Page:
How COVID-19 is saving lives: Looking for ways to redeem tragedy for eternal good

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How COVID-19 is saving lives: Looking for ways to redeem tragedy for eternal good

March 13, 2020 -

At this writing, there are more than 127,000 confirmed cases of COVID-19 worldwide, with more than 4,700 deaths. The pandemic is causing global chaos on a level unprecedented in my lifetime. From physical suffering to economic turmoil, political controversy, and personal fear, the virus is clearly affecting the world in calamitous ways.

It might surprise you, however, to learn that the virus is also accomplishing some good.

For instance, G-FEED, which describes itself as “an interdisciplinary group working cooperatively to understand the relationship between society and the environment,” has published an article by Marshall Burke (environmental sciences professor at Stanford University) with the title, “COVID-19 reduces economic activity, which reduces pollution, which saves lives.”

The article focuses on the massive reduction in air pollution in China resulting from the drastic economic slowdown in that country following its aggressive response to the virus. Ground-based concentrations of key pollutants fell substantially across much of the country. Given clear evidence that breathing dirty air contributes heavily to premature mortality, the author then calculates the effect of this drop in pollution on mortality in the country.

Dr. Burke determines that, by the most conservative calculation, two months of reductions in pollution likely saved the lives of 1,400 children under the age of five and 51,700 adults over the age of seventy in China. This would be twenty times the number of lives lost directly to the virus (at the time of the article’s writing on March 8).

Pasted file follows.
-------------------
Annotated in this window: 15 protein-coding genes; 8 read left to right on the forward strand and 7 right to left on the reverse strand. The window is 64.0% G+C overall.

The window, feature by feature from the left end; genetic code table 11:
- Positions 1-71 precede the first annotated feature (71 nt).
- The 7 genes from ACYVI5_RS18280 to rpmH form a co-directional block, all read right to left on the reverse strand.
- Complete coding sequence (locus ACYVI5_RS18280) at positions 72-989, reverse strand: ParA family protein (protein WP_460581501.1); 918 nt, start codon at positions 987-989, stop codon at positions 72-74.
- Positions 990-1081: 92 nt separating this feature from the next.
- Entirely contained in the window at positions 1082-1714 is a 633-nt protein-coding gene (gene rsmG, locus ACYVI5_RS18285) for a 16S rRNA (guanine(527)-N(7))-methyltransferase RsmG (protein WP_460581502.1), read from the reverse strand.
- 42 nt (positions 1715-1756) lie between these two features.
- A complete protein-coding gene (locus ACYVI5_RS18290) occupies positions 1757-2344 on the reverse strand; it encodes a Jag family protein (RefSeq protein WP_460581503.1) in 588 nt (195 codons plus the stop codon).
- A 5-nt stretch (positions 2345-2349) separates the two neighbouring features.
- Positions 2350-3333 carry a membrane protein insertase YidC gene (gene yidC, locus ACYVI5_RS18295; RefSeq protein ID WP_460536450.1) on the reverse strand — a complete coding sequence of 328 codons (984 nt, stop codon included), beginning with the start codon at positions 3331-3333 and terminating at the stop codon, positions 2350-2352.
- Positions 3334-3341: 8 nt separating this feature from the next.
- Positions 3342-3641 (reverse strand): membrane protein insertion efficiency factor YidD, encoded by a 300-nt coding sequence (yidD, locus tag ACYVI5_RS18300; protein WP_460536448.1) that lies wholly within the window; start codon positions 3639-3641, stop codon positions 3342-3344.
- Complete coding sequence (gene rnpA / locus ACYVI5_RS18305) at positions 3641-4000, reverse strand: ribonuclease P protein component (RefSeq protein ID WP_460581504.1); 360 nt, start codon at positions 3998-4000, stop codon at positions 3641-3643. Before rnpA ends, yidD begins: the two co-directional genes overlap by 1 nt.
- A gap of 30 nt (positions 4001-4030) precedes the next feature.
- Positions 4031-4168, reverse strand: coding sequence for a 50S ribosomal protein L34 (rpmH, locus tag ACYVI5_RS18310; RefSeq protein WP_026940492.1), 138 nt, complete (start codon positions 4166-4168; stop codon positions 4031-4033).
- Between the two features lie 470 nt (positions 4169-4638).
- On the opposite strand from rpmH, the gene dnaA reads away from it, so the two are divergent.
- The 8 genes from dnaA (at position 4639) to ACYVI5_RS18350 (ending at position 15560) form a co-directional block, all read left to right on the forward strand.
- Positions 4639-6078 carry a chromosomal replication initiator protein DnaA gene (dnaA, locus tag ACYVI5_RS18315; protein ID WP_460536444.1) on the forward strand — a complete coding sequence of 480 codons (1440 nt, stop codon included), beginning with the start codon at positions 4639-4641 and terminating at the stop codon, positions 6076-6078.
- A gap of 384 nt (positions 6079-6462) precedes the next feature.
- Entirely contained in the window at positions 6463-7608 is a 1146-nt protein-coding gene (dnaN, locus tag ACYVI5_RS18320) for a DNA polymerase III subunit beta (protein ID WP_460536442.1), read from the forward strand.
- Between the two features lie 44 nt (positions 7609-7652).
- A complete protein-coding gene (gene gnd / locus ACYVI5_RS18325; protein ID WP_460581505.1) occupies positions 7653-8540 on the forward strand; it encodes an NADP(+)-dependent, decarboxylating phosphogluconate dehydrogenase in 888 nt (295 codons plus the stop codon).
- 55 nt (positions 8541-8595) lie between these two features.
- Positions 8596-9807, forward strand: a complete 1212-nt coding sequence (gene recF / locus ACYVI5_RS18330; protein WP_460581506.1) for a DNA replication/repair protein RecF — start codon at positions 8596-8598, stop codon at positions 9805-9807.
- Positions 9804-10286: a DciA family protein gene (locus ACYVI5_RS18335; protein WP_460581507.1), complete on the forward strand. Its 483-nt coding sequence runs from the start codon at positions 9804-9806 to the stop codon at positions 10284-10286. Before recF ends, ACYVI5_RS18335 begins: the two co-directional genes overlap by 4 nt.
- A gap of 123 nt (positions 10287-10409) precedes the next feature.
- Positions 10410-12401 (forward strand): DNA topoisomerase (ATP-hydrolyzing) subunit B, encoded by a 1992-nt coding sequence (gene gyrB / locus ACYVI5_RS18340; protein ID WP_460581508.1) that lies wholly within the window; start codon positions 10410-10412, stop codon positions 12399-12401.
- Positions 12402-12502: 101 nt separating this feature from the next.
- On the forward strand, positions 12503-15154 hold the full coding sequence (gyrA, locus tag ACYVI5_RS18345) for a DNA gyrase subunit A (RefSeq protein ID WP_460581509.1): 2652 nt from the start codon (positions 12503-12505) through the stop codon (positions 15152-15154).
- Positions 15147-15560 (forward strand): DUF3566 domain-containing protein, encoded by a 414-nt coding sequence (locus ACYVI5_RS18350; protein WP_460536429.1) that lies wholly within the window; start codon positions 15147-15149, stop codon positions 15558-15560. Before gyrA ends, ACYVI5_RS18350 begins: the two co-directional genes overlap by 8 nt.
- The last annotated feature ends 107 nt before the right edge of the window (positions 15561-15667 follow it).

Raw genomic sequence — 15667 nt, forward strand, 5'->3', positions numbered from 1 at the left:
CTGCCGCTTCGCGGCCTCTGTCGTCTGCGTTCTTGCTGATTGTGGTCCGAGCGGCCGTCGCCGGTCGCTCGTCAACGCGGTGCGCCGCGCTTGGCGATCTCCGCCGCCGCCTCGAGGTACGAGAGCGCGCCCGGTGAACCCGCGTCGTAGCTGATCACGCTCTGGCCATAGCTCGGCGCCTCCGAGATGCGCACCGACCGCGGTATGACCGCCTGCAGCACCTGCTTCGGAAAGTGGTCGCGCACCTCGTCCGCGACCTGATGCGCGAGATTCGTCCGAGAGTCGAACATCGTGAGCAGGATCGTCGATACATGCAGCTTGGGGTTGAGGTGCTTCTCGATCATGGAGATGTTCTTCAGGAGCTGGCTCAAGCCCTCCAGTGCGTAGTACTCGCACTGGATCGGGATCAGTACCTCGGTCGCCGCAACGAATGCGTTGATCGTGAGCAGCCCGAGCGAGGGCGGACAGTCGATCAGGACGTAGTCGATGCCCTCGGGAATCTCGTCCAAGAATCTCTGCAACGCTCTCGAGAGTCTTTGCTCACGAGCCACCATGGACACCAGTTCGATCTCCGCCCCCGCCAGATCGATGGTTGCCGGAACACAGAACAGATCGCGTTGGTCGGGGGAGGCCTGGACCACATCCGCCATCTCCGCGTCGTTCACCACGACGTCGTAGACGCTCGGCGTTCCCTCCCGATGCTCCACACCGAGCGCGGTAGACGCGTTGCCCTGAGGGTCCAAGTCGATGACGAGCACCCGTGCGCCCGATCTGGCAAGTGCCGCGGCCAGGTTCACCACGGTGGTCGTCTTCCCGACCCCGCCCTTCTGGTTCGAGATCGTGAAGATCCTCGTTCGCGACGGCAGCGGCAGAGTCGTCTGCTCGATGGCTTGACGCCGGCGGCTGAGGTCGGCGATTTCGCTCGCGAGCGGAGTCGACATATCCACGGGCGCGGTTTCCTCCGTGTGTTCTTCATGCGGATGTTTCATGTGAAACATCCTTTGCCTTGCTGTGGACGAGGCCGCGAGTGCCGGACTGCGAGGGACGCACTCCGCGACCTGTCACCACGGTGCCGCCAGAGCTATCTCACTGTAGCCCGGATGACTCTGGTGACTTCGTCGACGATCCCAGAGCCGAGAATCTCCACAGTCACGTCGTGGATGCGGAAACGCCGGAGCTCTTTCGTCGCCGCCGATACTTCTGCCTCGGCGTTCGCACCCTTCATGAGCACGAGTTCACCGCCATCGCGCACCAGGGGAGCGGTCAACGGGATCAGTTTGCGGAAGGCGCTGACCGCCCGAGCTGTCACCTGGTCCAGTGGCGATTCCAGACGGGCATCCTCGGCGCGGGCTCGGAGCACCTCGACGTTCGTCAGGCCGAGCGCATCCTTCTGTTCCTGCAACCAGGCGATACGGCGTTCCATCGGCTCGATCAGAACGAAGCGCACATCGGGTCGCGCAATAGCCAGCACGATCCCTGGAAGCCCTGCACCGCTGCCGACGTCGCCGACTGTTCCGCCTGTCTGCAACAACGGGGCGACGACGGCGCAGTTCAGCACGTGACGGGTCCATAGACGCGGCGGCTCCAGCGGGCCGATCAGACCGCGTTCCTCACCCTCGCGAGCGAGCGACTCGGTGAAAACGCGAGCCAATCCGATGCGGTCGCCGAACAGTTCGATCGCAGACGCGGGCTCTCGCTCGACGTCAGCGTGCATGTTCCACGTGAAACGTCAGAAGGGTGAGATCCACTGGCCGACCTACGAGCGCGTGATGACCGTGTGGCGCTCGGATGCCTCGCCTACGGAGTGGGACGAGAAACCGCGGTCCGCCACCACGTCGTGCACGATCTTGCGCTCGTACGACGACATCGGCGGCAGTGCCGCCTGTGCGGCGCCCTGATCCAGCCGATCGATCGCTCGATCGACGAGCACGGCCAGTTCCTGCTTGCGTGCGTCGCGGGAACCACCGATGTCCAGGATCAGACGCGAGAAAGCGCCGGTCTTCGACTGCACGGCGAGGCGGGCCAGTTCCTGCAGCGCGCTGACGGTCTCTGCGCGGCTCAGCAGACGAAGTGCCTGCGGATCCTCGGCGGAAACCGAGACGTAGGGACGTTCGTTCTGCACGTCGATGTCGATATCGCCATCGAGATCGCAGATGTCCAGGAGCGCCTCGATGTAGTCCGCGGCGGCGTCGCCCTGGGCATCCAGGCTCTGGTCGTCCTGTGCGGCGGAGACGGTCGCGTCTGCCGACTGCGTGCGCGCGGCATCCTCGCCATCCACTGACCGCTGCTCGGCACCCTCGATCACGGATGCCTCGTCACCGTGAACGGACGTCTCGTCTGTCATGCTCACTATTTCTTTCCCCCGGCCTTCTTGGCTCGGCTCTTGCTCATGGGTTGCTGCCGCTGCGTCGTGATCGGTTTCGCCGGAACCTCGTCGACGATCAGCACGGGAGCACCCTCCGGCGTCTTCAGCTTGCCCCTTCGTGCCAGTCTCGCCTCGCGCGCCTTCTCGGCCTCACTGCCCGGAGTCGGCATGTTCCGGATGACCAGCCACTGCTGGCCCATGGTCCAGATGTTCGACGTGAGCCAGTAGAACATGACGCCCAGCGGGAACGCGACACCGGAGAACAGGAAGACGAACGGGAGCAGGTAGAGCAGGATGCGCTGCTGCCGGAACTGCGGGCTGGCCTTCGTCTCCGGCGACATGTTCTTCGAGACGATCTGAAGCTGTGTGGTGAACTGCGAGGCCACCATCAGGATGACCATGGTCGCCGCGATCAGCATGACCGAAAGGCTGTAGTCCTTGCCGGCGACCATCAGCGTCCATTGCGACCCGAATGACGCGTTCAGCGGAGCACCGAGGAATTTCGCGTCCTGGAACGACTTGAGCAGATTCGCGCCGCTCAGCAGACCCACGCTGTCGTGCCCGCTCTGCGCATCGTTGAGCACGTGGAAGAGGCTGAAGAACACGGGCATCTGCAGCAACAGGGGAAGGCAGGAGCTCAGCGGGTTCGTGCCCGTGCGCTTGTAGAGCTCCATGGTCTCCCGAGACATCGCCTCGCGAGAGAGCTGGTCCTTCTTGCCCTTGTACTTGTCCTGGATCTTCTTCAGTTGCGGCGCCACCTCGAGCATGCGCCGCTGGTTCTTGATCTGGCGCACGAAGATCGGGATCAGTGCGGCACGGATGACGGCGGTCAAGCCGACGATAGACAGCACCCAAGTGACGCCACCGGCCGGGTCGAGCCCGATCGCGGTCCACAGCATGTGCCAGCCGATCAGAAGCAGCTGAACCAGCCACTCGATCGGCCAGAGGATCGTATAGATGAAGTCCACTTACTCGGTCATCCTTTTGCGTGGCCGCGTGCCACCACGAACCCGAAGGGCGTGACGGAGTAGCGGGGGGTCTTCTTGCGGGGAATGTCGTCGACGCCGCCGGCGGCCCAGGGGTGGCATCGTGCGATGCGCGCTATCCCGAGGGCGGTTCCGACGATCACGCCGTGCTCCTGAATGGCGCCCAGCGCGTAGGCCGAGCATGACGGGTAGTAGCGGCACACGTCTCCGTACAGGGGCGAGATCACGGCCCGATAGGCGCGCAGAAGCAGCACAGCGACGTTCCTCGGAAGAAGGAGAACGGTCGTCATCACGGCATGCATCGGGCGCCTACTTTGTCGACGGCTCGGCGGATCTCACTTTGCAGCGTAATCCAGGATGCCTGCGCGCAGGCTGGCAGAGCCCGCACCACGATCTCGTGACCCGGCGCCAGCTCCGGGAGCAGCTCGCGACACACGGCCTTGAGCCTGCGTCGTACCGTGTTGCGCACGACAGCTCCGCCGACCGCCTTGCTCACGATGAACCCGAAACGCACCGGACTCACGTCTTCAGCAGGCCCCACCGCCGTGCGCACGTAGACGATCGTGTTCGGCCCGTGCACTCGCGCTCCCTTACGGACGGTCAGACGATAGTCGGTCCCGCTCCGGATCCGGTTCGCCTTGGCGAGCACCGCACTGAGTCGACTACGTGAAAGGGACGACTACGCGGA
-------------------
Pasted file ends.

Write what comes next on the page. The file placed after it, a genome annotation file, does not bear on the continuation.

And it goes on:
As Dr. Burke notes, “It seems clearly incorrect and foolhardy to conclude that pandemics are good for health.” He adds, “The effects calculated above are just the health benefits of the air pollution changes, and do not account for the many other short- or long-term negative consequences of social and economic disruption on health or other outcomes; these harms could exceed any health benefits from reduced air pollution.”

His article nonetheless makes the point that even the worst crises can have surprising consequences.

Redeeming tragedy for eternal good

The Midianite invasion of Israel led Gideon and his troops to experience God’s power and providence in an unprecedented way (Judges 7). The crisis presented by the giant Goliath led to the ascendancy of David. The persecution of Christians in Jerusalem led to the scattering of believers and transmission of the gospel across the region and beyond (Acts 8:1).

One way God redeems all he allows is by using his people to manifest his courage in chaotic and challenging days.

John Wesley was on board a ship bound for America with a group of Moravian Christians. As they were conducting a worship service, a terrible storm came up. Wesley recorded later: “The sea broke over, split the main-sail in pieces, covered the ship, and poured in between the decks, as if the great deep had already swallowed us up.”

According to Wesley, “A terrible screaming began among the English,” but the Moravians “calmly sung on.” Their peace in the midst of such turmoil greatly impressed Wesley and led directly to his conversion to personal faith in Christ.

The coronavirus pandemic is horrific on so many levels. But let’s not miss opportunities to join God in redeeming such tragedy for spiritual and eternal good.

Will you be a Moravian Christian today?

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